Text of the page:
Draper, Sharon M. 2015. Stella by Starlight. New York: Atheneum Books for Young Readers. ISBN 978-1-4424-9497-8
Eleven year old Stella lives in Bumblebee, North Carolina with her parents and her younger brother, Jojo. The year is 1932, and African Americans, including Stella and her family, are not welcome in many places. Stella and her brother attend a separate school and a separate church for "colored people." Her family and friends in Bumblebee are all very close and hardworking, but they are not respected or valued by many white members of the community.
After sneaking out one night, Stella and Jojo witness members of the Ku Klux Klan burning a cross. This group has not been active in her town for a long time, but their reappearance marks the beginning of many changes for her community. Stella's father and his friends are tired of feeling like second class citizens. Choices are made, and for some there are devastating repercussions. Throughout the turmoil her community is experiencing, Stella's bravery, strength, and resilience shine through. Her story is raw and honest, and it will leave its mark on your heart long after you've finished the last chapter.
Sharon M. Draper is a brilliant writer. This is obvious to anyone who has read her NY Times Best Seller Out of My Mind, or any of her five books that won the Coretta Scott King Award. Stella by Starlight is another example of how prolific she is. This story, which was inspired both by Draper's grandmother and father, is a realistic portrayal of what life was like in the South in 1932 for African Americans. She doesn't sugar coat it, which may make some scenes difficult to read. She does, however, bring an authenticity to the experience of so many African Americans during this time.
Her characters speak with a dialect that is true to that time and place. Stella's father and the other men of their community have strong work ethics, but racism is rampant, so their job opportunities are severely limited. Dr. Hawkins is the exception, however, he was treated very poorly while in medical school, and the white residents of Bumblebee would never go see him, regardless of how sick they were. The white children of the town wear shoes, and they go to a large school with brand new books and a beautiful track. Stella and her friends attend a small school with one room for grades 1-11, and the only books they have access to are the old, worn, and outdated ones the white school doesn't want anymore. They certainly don't have shoes to wear.
Draper is extremely honest when describing how many white people treated the African Americans in their town. From the way Stella's father and his friends were treated when they registered to vote, to the senseless violence Tony experienced, to the hateful reaction of Dr. Packard when Stella approached him, Draper picks up the readers and places them down right in North Carolina in the early twentieth century.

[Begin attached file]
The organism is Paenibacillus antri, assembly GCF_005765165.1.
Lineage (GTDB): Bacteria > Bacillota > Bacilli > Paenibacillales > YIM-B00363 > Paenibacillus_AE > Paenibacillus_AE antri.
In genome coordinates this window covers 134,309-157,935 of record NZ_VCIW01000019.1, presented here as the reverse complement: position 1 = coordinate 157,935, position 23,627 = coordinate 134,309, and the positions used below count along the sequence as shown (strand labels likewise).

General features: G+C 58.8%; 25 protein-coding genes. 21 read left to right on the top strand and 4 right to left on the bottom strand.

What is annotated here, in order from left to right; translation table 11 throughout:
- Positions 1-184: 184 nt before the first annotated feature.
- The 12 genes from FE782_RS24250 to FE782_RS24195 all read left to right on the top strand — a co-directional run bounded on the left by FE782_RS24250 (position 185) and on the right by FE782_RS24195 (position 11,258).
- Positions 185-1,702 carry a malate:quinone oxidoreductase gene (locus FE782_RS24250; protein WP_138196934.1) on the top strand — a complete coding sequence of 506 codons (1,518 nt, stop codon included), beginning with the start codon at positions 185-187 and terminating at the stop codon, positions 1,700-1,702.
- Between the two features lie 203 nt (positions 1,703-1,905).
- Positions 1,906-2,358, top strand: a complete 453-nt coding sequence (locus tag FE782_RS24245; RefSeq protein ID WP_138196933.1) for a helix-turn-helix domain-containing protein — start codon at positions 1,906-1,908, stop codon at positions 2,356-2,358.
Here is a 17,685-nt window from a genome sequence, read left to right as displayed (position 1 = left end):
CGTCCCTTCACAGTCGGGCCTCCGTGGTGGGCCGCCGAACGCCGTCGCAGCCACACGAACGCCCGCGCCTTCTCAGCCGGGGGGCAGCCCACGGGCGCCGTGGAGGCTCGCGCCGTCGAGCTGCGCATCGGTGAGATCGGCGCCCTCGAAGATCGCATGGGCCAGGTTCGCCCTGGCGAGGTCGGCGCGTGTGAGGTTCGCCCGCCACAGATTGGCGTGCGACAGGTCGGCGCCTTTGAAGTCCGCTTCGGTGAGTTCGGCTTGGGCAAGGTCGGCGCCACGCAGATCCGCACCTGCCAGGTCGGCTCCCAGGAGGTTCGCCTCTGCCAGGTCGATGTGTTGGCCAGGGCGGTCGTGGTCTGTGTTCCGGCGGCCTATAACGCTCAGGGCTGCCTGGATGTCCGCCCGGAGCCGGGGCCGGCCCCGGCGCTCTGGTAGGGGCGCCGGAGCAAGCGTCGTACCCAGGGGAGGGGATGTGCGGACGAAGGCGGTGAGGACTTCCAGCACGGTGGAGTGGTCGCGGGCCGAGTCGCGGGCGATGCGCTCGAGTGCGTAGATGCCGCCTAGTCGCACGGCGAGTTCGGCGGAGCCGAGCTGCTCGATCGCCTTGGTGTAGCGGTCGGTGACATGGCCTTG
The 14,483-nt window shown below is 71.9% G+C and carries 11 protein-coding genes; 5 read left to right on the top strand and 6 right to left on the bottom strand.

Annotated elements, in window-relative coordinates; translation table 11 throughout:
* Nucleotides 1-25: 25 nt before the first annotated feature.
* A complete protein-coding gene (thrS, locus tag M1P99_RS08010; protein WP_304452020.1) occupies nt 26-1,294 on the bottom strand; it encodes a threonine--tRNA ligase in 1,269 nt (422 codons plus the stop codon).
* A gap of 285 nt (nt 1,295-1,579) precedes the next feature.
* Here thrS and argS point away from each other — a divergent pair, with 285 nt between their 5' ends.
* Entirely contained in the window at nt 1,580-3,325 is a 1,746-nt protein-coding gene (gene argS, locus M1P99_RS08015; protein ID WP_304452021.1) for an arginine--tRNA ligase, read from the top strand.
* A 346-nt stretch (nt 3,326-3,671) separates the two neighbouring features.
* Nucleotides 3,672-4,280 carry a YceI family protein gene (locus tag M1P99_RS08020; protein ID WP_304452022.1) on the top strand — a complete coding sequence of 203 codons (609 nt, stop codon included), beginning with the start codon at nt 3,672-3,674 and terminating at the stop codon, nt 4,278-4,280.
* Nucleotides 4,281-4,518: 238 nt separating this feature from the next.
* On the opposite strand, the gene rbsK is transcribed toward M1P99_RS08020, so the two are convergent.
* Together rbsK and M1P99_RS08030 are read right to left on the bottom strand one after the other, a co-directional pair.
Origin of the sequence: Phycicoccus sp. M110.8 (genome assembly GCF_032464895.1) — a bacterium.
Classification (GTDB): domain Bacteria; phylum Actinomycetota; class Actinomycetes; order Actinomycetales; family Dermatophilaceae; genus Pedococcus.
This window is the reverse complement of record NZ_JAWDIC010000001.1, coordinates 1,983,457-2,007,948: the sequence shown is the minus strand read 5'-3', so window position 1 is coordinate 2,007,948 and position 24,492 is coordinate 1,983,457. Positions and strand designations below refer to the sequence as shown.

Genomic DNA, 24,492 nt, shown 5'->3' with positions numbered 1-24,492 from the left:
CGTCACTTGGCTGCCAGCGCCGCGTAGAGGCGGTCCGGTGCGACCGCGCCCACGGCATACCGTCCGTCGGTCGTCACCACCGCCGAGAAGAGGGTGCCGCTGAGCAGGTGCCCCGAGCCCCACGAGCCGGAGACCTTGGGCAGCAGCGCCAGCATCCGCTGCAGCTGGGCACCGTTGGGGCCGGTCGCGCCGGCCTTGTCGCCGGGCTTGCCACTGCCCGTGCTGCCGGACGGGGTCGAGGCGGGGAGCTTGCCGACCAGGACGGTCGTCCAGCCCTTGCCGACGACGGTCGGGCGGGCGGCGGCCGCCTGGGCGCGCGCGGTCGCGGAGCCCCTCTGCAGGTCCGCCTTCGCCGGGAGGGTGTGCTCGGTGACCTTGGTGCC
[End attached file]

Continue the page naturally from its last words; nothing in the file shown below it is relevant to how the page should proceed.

Though the times are harsh and unjust, Stella and her family are happy. They have a very tight bond, and truly love and respect one another. The members of their community would do anything to help each other, and they come together swiftly in both good times and bad. Stella herself is quite a remarkable character. She believes she is a terrible writer and average, at best, in all other areas. Her actions throughout the book, however, prove that she is anything but ordinary. Her quiet strength and bravery during difficult situations and her beautiful way with words make her one of my new favorite literary heroines. Readers will surely appreciate the kind of person Stella is and will likely aspire to have her courage.
From KIRKUS REVIEWS - "When a young girl gains confidence from her failures and strength from what her community dreads most, life delivers magic and hope...Draper expertly creates a character filled with hope, dreams and ambition in a time when such traits were dangerous for a girl of color. While the use of language honors the time period, the author is careful to avoid the phonetic quagmire that ensnares lesser writers of the period, allowing the colorful idioms to shine."
From PUBLISHERS WEEKLY - "This compelling story brims with courage, compassion, creativity, and resilience."
From SCHOOL LIBRARY JOURNAL - "This is an engrossing historical fiction novel with an amiable and humble heroine who does not recognize her own bravery or the power of her words. She provides inspiration not only to her fellow characters but also to readers who will relate to her and her situation. Storytelling at its finest."
Have your students choose another book by Sharon M. Draper to read. To view her catalog of work, click on this link.
Ask your students to put themselves in Stella's shoes. Have them write a journal entry from her perspective. They can choose which event from the story they would like to write about.
Share the following video of the author discussing Stella by Starlight with your students.
Talk with your students about racism. Share examples from the book. Then, ask your students if they think racism still exists today and discuss their thoughts.
Paulette Packard is a very interesting character. Ask your students to write about whether they think her life was better or worse than Stella's. Make sure they support their writing with examples from the book.